They Grow Old But They Don't Grow Up
I got to sleep in this Easter Morning. You can do that when the kids aren't around.
My daughter and her husband are at home, tending to their dogs including Carl the corgi who is convalescing after being, ahem, fixed recently..
My son is home, at least for now, having signed a lease for a duplex a few days ago. His days under my roof are nearing an end. He got up early this morning--before me, in fact--not because he was on the hunt for his Easter basket. He had an appointment at Channel 12 where he was to do a pair of segments on movies, part of his job as an OnMilwaukee.com critic. Instead of tearing through the house looking for hollow chocolate treasure, he was at an anchorwoman's elbow cracking wise about Johnny Depp.
Though both are in their mid 20's, that doesn't mean they're off the holiday rabbit's radar.
The Bunny was busy yesterday, having been called to service by the person who usually handles such duties (Mom, who's swamped at work). The substitute knew nothing of basket content location (found only a handful of green straw and some seasonal napkin rings in the basement box that said "Easter stuff" on it). He had a vague idea of contents, and no clue about construction.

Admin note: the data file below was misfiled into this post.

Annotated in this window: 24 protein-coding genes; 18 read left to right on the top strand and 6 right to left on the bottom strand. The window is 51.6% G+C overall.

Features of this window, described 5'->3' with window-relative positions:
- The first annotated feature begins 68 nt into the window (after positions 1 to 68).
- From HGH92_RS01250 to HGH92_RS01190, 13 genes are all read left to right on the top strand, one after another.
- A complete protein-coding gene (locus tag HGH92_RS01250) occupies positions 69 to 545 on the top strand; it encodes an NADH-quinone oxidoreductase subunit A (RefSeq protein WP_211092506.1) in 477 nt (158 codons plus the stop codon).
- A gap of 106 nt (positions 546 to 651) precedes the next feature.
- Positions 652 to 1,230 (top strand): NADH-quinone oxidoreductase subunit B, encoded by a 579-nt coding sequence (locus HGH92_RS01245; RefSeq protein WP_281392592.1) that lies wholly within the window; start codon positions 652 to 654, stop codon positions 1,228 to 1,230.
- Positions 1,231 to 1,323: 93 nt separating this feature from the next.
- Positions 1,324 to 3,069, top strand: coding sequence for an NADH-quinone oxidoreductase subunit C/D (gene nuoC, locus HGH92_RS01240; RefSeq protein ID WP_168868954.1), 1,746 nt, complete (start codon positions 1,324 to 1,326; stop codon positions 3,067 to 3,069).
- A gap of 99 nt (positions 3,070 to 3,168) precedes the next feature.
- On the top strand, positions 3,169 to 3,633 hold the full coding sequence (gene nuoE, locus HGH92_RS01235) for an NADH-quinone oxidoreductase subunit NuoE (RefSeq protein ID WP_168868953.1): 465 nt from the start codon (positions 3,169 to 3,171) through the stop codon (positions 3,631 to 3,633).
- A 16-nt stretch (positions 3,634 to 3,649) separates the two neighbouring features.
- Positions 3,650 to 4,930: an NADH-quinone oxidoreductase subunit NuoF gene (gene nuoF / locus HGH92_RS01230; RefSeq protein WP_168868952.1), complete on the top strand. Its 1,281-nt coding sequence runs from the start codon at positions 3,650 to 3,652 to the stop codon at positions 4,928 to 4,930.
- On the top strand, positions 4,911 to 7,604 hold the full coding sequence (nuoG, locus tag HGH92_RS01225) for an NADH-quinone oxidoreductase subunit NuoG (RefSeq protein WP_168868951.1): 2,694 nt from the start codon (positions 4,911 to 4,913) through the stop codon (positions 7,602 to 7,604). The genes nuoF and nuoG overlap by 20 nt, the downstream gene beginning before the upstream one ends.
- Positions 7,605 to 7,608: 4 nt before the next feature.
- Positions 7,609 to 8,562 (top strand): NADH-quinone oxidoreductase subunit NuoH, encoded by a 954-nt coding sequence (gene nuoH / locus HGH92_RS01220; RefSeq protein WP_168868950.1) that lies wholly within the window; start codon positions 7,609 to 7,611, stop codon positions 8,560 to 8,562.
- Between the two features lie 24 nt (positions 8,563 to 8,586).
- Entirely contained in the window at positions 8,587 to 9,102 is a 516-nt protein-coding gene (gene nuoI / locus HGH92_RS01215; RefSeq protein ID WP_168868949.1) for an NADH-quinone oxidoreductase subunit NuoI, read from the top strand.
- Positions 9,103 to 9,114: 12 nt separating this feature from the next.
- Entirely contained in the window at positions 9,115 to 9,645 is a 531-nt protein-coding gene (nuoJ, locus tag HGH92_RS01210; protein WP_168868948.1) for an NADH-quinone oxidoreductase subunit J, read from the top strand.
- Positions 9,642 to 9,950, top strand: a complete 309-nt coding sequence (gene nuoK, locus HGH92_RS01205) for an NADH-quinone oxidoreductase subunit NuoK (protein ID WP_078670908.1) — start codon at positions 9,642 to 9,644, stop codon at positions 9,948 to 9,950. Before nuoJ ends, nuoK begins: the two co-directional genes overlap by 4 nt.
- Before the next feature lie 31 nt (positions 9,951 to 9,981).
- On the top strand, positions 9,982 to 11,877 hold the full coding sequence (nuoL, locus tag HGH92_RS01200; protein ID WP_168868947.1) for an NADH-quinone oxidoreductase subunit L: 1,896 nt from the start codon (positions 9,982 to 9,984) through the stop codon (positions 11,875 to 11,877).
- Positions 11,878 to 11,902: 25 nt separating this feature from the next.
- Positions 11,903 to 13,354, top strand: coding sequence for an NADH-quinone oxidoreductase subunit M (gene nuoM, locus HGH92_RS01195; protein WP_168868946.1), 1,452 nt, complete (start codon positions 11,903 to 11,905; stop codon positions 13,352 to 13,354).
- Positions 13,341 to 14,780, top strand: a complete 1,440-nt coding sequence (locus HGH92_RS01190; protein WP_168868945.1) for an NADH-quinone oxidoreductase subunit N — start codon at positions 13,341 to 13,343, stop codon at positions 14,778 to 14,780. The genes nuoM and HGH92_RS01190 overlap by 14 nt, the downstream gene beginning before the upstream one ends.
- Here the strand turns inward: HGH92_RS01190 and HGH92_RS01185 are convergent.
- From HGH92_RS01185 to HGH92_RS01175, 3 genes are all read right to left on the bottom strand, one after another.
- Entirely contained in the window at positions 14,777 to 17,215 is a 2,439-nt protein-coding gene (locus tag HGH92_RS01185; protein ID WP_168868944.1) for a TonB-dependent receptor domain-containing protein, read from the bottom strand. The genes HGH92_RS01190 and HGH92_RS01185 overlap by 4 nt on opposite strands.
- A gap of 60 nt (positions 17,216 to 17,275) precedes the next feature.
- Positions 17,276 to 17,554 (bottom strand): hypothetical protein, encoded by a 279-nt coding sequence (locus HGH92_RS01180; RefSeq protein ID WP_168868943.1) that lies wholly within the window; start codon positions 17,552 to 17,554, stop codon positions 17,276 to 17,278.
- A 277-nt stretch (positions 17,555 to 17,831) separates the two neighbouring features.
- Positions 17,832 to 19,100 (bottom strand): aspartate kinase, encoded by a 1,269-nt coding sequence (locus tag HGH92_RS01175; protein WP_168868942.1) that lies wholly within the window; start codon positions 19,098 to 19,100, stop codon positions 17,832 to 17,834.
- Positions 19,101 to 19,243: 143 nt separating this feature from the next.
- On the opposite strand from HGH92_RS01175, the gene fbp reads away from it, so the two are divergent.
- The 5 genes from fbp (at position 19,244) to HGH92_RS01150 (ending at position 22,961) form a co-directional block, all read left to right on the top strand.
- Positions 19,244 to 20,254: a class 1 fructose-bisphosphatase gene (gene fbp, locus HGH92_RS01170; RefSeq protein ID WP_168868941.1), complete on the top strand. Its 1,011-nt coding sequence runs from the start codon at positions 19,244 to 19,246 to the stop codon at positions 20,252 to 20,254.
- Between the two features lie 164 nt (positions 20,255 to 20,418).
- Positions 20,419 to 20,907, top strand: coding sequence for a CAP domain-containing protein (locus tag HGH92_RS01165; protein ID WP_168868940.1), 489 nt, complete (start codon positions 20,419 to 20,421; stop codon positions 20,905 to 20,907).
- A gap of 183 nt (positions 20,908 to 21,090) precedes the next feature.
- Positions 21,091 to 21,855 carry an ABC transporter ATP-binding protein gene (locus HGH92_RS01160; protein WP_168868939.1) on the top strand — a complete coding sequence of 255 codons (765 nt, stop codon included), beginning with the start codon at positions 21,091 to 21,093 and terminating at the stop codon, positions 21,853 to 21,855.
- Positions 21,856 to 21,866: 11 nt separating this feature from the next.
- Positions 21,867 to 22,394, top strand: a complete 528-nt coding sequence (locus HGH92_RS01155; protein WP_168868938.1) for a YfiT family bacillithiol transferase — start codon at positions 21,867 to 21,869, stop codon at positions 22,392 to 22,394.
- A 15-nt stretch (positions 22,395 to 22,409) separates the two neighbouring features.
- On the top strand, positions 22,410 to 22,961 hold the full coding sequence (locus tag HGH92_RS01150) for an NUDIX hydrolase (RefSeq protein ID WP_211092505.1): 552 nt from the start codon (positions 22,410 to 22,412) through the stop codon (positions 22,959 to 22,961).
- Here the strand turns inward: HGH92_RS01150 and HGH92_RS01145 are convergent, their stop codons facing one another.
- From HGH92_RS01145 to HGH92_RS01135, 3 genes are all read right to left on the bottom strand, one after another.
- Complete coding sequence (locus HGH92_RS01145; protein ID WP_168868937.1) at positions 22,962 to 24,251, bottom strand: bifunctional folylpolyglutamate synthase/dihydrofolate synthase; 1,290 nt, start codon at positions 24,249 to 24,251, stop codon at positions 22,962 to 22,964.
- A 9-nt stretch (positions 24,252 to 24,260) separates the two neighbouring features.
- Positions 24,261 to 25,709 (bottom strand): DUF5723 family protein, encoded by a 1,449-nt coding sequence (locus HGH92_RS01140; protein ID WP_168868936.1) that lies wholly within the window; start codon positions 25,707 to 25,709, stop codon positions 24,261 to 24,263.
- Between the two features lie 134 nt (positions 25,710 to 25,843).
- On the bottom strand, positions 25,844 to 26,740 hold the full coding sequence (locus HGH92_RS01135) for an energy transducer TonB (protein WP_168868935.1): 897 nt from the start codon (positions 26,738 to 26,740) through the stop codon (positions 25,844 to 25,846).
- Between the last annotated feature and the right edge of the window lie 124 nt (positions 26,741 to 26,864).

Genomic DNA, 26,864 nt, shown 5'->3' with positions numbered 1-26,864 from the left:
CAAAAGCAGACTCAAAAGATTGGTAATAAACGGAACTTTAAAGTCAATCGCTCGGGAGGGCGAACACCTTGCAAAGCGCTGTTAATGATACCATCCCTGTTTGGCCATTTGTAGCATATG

He was pleasantly surprised to find a vast array of candy and such at his local Walgreens and Sendik's. They also had a dazzling array of gift cards which the replacement thought would be a nice touch alongside the Reese's and Peeps.
They were all finished by the time the crew assembled Saturday night for a pre-holiday repast of brats and burgers. They were warmly received, even though the vice-bunny forgot to remove the price tag from the handle of each of the baskets.
No matter how old the kid, the child lives on inside. No, they weren't at the bedside this morning before sunrise, tugging on groggy parents to help them find eggs and baskets. They're big people now, with adult responsibilities and obligations, even on Easter morning.
But they're always your kids, and they'll always appreciate the thought. And the substitute bunny felt needed and appreciated, even on short notice.